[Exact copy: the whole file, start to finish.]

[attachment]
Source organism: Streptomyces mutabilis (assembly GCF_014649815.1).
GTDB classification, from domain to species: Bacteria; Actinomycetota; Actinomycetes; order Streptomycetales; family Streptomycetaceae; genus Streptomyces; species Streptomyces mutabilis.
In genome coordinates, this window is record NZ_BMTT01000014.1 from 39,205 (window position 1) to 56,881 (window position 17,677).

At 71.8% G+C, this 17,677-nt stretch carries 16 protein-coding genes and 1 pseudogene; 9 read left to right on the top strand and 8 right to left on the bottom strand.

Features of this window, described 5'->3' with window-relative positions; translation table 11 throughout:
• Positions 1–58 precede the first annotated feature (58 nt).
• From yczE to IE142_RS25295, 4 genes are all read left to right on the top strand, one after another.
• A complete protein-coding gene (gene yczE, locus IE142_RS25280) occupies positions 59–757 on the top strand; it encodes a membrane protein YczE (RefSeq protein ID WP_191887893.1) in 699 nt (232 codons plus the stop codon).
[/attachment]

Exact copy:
Source organism: Streptomyces mutabilis (assembly GCF_014649815.1).
GTDB classification, from domain to species: Bacteria; Actinomycetota; Actinomycetes; order Streptomycetales; family Streptomycetaceae; genus Streptomyces; species Streptomyces mutabilis.
In genome coordinates, this window is record NZ_BMTT01000014.1 from 39,205 (window position 1) to 56,881 (window position 17,677).

At 71.8% G+C, this 17,677-nt stretch carries 16 protein-coding genes and 1 pseudogene; 9 read left to right on the top strand and 8 right to left on the bottom strand.

Features of this window, described 5'->3' with window-relative positions; translation table 11 throughout:
• Positions 1–58 precede the first annotated feature (58 nt).
• From yczE to IE142_RS25295, 4 genes are all read left to right on the top strand, one after another.
• A complete protein-coding gene (gene yczE, locus IE142_RS25280) occupies positions 59–757 on the top strand; it encodes a membrane protein YczE (RefSeq protein ID WP_191887893.1) in 699 nt (232 codons plus the stop codon).